Spotted Moray, Gymnothorax moringa
The Spotted Moray, Gymnothorax moringa, whose common Spanish name is morena manchada, is a member of the Moray and Snake Moray Eel or Muraenidae Family, known collectively as morenas in Mexico. Globally, there are 116 species in the genus Gymnothorax, of which 18 are found in Mexican waters, nine in the Atlantic and nine in the Pacific.
The Spotted Morays have stout, elongated, and compressed bodies that taper gradually to a rounded tail. They are covered with small round overlapping dark brownish to purplish-black spots on a white or pale yellow background. They have a faint black spot covering their gill openings. Their color can vary significantly from location to location. They are covered with thick yellow mucus, which provides them with protection from abrasion. Their head is elongated with a pointed snout and small eyes. Their rear nostrils are comprised of a hole at the lower jaw level when the mouth is closed completely. Their mouth is equipped with canines at the front, a row of five or six outer teeth at the front of their top jaw, a row of three long slender fangs in between, and double rows of teeth. Their top jaw has 14 to 18 pointed teeth plus an inner row of one or two inner teeth at the front. The roof of their mouth has 5 to 11 small teeth. Their well-developed anal and dorsal fins are covered with skin and continuous with the caudal fin. Their dorsal fin originates in front of the gill openings. Their tail is approximately half or slightly greater than half the body length. They have no pectoral fins or scales.
The Spotted Morays are reef-associated and found at depths up to 660 feet. They reach 2.0 meters (6 feet 6 inches) in length and 2.5 kg (5.5 pounds) in weight. They spend the majority of their time hiding in narrow crevices and holes within reef structures with only their head exposed. Their body shape and lack of fins, scales, or gill covers allow them to move quickly in and out of rocky crevices. They are voracious nocturnal ambush predators with poor swimming abilities and poor eyesight that utilize their keen sense of smell to seek out prey, consuming small fish and invertebrates including crab, octopus, and shrimp. In turn they are preyed upon by barracudas, various eels, groupers, and humans. They have small gills and open and close their mouths frequently for respiration. Reproduction is oviparous with eggs and sperm broadcast into the water generating pelagic eggs and larvae that can drift in oceanic currents for up to a year before settling out on the bottom. Each female can release up to 10,000 eggs per annum. Juveniles are subject to major losses due to predation and few survive to adulthood. They are a poorly studied and poorly documented species and very little is known about their behavior patterns.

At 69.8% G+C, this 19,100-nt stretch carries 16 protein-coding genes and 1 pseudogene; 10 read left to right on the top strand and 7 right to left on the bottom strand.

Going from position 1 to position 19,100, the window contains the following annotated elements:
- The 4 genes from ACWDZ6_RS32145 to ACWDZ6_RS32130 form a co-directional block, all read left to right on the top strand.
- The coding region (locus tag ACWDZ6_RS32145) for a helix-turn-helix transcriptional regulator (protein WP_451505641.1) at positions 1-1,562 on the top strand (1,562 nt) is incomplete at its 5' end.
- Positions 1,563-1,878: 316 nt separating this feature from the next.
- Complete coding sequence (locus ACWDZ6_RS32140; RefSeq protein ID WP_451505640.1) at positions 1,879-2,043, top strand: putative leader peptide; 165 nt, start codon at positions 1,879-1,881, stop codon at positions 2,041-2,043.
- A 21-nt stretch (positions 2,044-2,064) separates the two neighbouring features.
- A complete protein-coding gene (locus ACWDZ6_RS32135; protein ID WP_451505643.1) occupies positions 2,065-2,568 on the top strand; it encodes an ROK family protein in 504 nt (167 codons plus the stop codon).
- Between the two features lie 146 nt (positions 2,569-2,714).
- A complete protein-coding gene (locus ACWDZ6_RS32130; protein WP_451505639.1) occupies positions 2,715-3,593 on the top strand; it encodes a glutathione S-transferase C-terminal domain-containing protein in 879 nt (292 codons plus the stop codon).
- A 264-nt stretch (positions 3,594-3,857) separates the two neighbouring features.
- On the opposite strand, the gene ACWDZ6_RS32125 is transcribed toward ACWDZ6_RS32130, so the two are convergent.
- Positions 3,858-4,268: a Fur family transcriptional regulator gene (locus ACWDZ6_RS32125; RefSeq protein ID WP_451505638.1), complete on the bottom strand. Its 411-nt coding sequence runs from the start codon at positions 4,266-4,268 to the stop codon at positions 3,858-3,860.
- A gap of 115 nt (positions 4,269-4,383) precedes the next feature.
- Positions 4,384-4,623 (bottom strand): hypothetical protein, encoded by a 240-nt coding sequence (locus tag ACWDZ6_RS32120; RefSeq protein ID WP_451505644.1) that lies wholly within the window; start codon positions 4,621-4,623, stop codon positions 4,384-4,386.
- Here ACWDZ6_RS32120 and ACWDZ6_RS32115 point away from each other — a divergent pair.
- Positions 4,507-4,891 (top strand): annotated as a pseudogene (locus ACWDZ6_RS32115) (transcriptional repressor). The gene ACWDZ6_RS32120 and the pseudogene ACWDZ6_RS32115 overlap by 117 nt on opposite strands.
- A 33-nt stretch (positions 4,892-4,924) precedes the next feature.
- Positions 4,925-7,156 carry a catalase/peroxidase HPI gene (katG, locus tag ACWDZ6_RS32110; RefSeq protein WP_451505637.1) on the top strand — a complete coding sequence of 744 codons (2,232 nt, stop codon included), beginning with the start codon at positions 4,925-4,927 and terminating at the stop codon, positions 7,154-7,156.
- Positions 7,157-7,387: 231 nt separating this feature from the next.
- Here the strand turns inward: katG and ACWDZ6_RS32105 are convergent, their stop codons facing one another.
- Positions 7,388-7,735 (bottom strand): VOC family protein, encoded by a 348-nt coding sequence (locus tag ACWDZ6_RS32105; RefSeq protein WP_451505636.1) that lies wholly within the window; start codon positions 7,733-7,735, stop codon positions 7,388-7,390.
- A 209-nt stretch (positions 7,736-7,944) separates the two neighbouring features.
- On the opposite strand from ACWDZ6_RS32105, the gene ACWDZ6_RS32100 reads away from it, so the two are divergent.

In Mexican waters, the Spotted Moray Eels are found in all waters of the Atlantic.
The Spotted Moray is most likely be confused with the Purplemouth Moray, Gymnothorax vicinus (gold iris; no spots on head).
The Spotted Morays are retained by subsistence fishermen and sold fresh and salted on a limited basis in local markets. They are utilized by the aquarium trade on a nominal basis but become large, highly predatory, and unmanageable fairly quickly. They are also notorious escape artists. Visually they are most intimidating and are known to be highly aggressive towards intruders of their home territory. They can also attack and bite humans causing painful bacterial infections. From a conservation perspective, they are widely distributed and locally abundant, thus currently considered of Least Concern.
Spotted Moray, Gymnothorax moringa. Fish caught from coastal waters of the Florida Keys, Florida, January 2017. Length: 60 cm (24 inches). Catch, photo, and identification courtesy of Josh Leisen (lifelistfishing.com), Gaylord, MI.